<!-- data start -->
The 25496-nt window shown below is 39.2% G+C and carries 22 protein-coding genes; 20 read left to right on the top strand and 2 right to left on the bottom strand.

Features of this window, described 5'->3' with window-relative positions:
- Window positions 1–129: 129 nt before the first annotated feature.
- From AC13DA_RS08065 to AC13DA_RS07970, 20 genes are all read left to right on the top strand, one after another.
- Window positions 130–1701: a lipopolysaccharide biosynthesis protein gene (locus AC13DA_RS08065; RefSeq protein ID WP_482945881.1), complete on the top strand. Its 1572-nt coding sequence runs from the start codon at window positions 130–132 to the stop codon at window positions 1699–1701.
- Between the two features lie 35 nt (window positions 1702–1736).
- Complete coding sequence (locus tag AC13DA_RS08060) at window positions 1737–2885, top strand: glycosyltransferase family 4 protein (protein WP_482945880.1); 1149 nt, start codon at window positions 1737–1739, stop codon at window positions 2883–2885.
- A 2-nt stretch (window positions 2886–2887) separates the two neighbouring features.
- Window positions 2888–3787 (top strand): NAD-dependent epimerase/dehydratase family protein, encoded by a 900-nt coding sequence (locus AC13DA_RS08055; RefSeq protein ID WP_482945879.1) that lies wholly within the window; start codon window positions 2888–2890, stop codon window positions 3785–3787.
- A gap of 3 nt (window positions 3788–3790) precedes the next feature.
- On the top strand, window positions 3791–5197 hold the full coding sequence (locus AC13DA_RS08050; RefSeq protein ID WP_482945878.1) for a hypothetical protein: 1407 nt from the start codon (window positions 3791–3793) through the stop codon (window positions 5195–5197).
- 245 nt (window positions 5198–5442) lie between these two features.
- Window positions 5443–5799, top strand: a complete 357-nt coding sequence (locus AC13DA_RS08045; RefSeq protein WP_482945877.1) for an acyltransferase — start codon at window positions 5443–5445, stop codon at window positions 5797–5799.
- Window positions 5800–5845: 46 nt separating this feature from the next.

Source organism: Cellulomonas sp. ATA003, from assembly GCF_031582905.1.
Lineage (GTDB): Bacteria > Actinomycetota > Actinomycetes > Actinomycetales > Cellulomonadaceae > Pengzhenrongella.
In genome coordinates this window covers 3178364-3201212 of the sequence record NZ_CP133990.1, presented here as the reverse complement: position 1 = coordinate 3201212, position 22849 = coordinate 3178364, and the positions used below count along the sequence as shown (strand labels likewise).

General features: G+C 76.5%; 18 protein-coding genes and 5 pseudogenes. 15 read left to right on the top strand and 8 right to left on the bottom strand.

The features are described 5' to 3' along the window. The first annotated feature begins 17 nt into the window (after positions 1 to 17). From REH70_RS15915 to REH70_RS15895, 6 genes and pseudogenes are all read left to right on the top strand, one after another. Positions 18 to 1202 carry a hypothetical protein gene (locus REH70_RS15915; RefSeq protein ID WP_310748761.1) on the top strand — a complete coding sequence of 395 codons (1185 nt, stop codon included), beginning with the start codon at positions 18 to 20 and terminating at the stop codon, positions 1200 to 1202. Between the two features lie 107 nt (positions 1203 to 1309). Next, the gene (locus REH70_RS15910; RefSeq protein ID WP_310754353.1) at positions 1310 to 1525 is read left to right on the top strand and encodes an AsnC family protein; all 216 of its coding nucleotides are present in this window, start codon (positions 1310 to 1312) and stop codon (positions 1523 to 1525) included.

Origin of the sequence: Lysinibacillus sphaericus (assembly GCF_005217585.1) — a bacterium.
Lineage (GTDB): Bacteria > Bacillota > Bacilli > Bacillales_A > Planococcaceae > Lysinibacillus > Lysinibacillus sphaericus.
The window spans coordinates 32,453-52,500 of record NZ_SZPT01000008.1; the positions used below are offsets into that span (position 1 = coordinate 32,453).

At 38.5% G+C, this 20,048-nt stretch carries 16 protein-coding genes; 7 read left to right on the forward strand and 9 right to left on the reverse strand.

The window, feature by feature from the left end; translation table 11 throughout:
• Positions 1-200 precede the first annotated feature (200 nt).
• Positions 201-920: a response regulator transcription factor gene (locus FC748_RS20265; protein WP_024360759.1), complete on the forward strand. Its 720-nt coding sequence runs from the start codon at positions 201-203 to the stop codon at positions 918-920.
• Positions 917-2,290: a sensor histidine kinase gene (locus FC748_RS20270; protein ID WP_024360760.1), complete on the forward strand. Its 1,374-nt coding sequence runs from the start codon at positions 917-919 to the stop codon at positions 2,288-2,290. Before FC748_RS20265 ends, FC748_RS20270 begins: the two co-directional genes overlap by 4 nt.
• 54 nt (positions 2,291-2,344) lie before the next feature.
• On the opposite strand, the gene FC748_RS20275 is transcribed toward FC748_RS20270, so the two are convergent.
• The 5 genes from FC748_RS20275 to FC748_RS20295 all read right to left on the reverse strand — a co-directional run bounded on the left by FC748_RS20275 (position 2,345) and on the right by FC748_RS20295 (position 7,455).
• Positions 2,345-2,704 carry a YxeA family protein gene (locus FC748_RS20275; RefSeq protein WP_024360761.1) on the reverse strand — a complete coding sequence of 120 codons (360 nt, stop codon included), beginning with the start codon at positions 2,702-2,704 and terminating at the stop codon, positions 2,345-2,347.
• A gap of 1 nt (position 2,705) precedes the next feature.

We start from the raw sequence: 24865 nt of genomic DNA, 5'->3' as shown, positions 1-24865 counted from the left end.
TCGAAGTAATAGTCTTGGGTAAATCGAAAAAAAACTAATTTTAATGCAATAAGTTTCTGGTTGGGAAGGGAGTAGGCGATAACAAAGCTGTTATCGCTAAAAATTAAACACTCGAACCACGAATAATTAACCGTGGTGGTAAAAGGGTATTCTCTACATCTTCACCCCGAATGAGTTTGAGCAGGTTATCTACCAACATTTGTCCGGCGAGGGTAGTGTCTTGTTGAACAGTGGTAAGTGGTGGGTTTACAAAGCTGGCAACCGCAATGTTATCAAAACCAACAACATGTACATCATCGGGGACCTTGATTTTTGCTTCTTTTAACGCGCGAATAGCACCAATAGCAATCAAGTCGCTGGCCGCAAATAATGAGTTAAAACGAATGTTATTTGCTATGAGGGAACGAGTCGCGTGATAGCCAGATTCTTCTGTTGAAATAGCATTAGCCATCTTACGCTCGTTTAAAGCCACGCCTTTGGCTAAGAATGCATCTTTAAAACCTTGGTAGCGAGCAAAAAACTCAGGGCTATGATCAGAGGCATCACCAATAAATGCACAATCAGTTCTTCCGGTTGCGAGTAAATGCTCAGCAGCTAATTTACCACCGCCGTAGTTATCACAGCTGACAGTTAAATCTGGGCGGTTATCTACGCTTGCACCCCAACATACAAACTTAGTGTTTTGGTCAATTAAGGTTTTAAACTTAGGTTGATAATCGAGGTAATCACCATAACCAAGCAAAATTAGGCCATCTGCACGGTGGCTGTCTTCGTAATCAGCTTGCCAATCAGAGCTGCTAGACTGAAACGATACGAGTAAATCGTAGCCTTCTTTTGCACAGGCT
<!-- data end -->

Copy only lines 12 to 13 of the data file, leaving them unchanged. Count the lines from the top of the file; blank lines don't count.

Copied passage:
- 245 nt (window positions 5198–5442) lie between these two features.
- Window positions 5443–5799, top strand: a complete 357-nt coding sequence (locus AC13DA_RS08045; RefSeq protein WP_482945877.1) for an acyltransferase — start codon at window positions 5443–5445, stop codon at window positions 5797–5799.